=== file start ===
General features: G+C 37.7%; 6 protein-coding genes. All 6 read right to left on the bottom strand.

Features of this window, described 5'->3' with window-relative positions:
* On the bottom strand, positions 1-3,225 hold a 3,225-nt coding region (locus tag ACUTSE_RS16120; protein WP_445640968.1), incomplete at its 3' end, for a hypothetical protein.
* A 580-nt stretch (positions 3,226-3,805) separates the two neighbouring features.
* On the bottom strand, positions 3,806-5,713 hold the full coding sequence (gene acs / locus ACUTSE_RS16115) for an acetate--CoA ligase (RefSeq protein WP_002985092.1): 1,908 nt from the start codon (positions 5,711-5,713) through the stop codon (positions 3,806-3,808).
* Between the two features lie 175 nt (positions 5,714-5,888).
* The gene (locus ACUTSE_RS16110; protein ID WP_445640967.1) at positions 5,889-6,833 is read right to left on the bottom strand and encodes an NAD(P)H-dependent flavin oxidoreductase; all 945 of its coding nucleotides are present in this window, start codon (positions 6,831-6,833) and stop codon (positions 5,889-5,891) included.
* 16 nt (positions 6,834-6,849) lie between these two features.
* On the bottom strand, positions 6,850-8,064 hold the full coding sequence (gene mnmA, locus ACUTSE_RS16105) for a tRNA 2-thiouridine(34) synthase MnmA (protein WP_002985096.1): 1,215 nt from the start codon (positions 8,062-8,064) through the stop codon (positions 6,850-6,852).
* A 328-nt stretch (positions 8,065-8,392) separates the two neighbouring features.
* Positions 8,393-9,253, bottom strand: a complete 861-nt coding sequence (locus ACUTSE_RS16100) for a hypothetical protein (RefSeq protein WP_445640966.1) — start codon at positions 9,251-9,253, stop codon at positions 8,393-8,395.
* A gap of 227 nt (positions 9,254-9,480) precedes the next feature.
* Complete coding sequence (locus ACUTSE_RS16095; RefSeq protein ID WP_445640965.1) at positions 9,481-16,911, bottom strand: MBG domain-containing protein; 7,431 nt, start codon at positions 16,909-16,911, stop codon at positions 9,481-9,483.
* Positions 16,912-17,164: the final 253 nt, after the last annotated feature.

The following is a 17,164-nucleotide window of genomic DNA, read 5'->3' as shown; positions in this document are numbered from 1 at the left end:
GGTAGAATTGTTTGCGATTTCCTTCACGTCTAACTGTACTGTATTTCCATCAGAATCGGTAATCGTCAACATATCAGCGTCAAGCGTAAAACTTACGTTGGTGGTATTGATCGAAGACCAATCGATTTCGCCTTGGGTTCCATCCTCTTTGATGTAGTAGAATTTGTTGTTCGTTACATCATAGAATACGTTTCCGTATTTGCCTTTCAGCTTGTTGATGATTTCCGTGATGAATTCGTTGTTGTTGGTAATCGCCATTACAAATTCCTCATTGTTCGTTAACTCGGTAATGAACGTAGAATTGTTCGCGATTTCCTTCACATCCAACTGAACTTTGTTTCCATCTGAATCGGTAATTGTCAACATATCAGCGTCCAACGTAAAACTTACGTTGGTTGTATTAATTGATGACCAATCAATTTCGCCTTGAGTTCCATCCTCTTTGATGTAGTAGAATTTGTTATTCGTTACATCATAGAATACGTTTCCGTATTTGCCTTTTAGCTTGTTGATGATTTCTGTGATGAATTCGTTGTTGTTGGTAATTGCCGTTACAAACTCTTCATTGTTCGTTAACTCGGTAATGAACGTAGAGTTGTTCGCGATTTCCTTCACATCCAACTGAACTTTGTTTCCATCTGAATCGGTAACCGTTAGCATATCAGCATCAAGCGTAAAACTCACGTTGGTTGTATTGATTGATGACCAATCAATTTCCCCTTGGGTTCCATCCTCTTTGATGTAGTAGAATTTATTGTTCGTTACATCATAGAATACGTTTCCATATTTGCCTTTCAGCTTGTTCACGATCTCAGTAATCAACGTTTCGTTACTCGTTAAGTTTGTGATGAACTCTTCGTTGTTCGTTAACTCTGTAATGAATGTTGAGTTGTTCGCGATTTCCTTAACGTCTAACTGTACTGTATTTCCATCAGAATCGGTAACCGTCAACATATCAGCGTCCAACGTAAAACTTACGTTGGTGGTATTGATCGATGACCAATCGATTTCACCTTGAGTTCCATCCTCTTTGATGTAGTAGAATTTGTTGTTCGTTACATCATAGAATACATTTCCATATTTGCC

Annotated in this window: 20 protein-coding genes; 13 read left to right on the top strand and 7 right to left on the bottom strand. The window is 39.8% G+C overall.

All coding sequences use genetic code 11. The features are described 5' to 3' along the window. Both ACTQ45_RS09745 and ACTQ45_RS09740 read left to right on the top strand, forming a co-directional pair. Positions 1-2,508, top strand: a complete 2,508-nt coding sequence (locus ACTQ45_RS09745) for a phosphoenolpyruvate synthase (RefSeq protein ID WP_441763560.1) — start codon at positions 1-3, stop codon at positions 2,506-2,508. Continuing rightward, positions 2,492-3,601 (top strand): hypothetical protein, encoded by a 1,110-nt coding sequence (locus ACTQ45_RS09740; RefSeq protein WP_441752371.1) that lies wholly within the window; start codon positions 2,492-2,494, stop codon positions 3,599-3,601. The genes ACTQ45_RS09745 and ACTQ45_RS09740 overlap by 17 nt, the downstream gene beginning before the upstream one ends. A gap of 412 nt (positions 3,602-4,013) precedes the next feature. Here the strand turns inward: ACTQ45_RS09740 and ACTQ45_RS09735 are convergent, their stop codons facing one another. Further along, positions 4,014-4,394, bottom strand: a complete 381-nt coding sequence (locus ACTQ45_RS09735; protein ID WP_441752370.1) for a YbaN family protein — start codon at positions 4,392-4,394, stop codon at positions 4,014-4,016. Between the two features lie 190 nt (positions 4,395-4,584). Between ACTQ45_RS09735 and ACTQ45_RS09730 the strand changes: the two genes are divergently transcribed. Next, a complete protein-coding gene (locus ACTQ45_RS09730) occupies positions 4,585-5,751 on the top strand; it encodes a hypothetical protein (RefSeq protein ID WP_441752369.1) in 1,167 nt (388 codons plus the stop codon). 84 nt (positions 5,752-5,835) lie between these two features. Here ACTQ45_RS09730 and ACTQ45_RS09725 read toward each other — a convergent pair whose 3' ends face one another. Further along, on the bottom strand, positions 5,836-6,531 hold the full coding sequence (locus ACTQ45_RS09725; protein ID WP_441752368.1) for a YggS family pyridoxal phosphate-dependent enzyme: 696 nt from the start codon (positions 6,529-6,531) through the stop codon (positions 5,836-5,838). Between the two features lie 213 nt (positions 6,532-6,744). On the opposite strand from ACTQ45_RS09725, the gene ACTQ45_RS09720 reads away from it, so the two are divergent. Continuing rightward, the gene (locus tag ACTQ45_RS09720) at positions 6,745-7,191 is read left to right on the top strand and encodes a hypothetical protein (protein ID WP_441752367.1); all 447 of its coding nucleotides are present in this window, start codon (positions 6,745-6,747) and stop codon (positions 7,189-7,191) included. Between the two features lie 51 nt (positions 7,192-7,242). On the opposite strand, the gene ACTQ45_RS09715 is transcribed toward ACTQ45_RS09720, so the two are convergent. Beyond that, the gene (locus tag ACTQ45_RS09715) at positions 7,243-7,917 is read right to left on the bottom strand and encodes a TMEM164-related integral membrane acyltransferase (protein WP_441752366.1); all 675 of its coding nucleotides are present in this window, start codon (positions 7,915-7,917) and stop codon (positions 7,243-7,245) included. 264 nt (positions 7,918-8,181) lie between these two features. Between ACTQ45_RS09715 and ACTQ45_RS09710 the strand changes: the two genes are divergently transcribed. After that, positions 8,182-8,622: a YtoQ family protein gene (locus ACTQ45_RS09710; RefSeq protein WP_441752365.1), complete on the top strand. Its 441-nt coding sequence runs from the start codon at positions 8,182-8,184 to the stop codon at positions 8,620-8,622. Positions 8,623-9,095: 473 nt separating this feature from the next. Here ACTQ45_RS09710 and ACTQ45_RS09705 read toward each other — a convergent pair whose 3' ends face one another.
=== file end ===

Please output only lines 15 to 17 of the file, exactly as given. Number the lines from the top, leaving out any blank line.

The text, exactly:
The following is a 17,164-nucleotide window of genomic DNA, read 5'->3' as shown; positions in this document are numbered from 1 at the left end:
GGTAGAATTGTTTGCGATTTCCTTCACGTCTAACTGTACTGTATTTCCATCAGAATCGGTAATCGTCAACATATCAGCGTCAAGCGTAAAACTTACGTTGGTGGTATTGATCGAAGACCAATCGATTTCGCCTTGGGTTCCATCCTCTTTGATGTAGTAGAATTTGTTGTTCGTTACATCATAGAATACGTTTCCGTATTTGCCTTTCAGCTTGTTGATGATTTCCGTGATGAATTCGTTGTTGTTGGTAATCGCCATTACAAATTCCTCATTGTTCGTTAACTCGGTAATGAACGTAGAATTGTTCGCGATTTCCTTCACATCCAACTGAACTTTGTTTCCATCTGAATCGGTAATTGTCAACATATCAGCGTCCAACGTAAAACTTACGTTGGTTGTATTAATTGATGACCAATCAATTTCGCCTTGAGTTCCATCCTCTTTGATGTAGTAGAATTTGTTATTCGTTACATCATAGAATACGTTTCCGTATTTGCCTTTTAGCTTGTTGATGATTTCTGTGATGAATTCGTTGTTGTTGGTAATTGCCGTTACAAACTCTTCATTGTTCGTTAACTCGGTAATGAACGTAGAGTTGTTCGCGATTTCCTTCACATCCAACTGAACTTTGTTTCCATCTGAATCGGTAACCGTTAGCATATCAGCATCAAGCGTAAAACTCACGTTGGTTGTATTGATTGATGACCAATCAATTTCCCCTTGGGTTCCATCCTCTTTGATGTAGTAGAATTTATTGTTCGTTACATCATAGAATACGTTTCCATATTTGCCTTTCAGCTTGTTCACGATCTCAGTAATCAACGTTTCGTTACTCGTTAAGTTTGTGATGAACTCTTCGTTGTTCGTTAACTCTGTAATGAATGTTGAGTTGTTCGCGATTTCCTTAACGTCTAACTGTACTGTATTTCCATCAGAATCGGTAACCGTCAACATATCAGCGTCCAACGTAAAACTTACGTTGGTGGTATTGATCGATGACCAATCGATTTCACCTTGAGTTCCATCCTCTTTGATGTAGTAGAATTTGTTGTTCGTTACATCATAGAATACATTTCCATATTTGCC

Annotated in this window: 20 protein-coding genes; 13 read left to right on the top strand and 7 right to left on the bottom strand. The window is 39.8% G+C overall.